I guess I see it in terms of a resource, though. The player knows that “rolls” are a resource, and is blind to how many rolls they have left. Because of that, it means that knowing the difficulty of any given roll before making it, and being allowed to back out of a high TN is made even more important. If the player is blind to the number of rolls AND the TN, then there is no intentional resource management, and the outcome starts to edge pretty close to randomness, from the limited-information perspective of the player. Now, the player can gather information by listening to what the GM has said about the conversation so far, and estimate whether a given action is going to be easy or hard, but given that not all people collect or process information at the same level in conversation, and that the character has access to information that the player doesn’t, I would still err on the side of letting the player ask the TN for a given action and then back down from the roll in an Encounter.

    Though Insight rolls might be the answer to that.

  16. Phil Lewis I set TNs during Encounters depending on what they’re asking for. Beorn doesn’t think this 19yo kid is the man to lead an invasion, so you’d better sell the hell out of me that you are.

    I don’t do Boons. My current method works well except for this TN business.

    In my Encounters, breaking Tolerance means comprehensive failure of the Encounter. Without that, folks would just roll what-fucking-ever until they pinged out, meaning they could trivially rack up successes without any real threat of failure.

  17. Paul Beakley so maybe the fix is making it a rule that if you start a new phase of social interaction you are obligated to make the role. So buyer beware .

  18. Adam D probably what happens, because my players are most comfortable with it, is that I tweak the game to BW-type expectations and always announce and let them always back out. I just do that.

    Structurally, TOR is quite a lot more tangled than it looks at first.

    In the Combat subsystem, there are no consequences for failing rolls beyond the lost opportunity cost: you only get the one roll when it’s your turn.

    In the Encounter system, you run the risk of running Tolerance out.

    In the Journeys system, you risk Fatigue and occasionally a Hazard.

    And for all the rolls outside of those subsystems, there’s always a BW-style “intent -> task -> failure consequences” discussion. So even within the game itself there’s an expectation set that negotiating is okay.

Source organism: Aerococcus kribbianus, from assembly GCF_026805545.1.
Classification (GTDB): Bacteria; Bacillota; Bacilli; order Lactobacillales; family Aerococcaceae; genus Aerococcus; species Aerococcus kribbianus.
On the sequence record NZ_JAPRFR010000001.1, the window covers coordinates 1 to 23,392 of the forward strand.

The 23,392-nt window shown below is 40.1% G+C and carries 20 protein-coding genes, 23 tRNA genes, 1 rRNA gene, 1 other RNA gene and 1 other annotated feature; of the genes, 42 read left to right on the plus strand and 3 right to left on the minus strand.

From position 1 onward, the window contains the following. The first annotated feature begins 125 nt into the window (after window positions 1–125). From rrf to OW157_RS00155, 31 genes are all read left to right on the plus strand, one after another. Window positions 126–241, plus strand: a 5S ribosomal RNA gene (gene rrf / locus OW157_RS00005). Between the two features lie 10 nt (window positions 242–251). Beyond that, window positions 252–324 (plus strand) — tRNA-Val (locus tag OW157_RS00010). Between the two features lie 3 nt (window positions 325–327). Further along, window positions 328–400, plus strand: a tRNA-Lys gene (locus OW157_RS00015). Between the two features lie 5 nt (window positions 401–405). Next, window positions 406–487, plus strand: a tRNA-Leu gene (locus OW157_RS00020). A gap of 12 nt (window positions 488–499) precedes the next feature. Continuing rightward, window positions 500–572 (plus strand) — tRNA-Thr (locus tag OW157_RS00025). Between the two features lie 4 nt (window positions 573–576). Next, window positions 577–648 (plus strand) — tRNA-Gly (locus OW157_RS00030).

It’s kind of a mess.

  19. Robert Chilton oh agreed, the song thing is sweet. I love that one person can teach everyone the song and then that’s a neat thing y’all can try. Very LotR.

  20. I actually think the GM is meant to be negotiated. It’s stated openly up front so players don’t actually have to math the dice, buts also stated openly so that when the GM says “that’s going to be hard” the player doesn’t think “oh, I thought you meant TN 16 hard…TN 18 is too hard.

    So when you say TN 18 and the player says nope…that’s completely the way I understood the game to work…

    So the player was telling you what their character wanted, and then when the character realized the Beorn wasn’t likely to agree he decided to push for it.

    One might question whether backing off right then was or wasn’t in character (if he is a rash egotistical character it may have made more sense to roll anyway…and so maybe backing odd out of character might be a sign of turtling behavior)…but mechanically, that’s exactly how I think it’s supposed to work.

  21. Ralph Mazza​ I don’t see that implication at all in the text. I’m looking at p139, the steps of task resolution:

    1) Declare intent.
    2) Set the TN
    3) Apply traits and virtues
    4) Roll dice
    5) Add up results
    6) Spend hope to add attribute bonus

    At no point is there a “well, maybe I don’t actually want to do that” step. It’s not even in the examples.

    That said, it’s a very practical solution and as I said up earlier, my players want that tool. So I will probably allow it, although it pushes weaselly buttons in me that I don’t love.

  22. Paul Beakley this write-up makes me really want to go to New Mexicon and get in one of your games. I wish I knew how to run character-driven campaigns like this! In spite of where you think the rules fall down, the whole campaign seems to sizzle!

  23. I like that at the top of this post you say there’s nothing else interesting to talk about and this whole post and thread have been so useful and interesting for me. But if it’s not interesting to you…

    I’d love it if you keep digging deeper as your group keeps playing. Now that you’re through the system novelty, I think your group’s insights with long-term play will be especially interesting.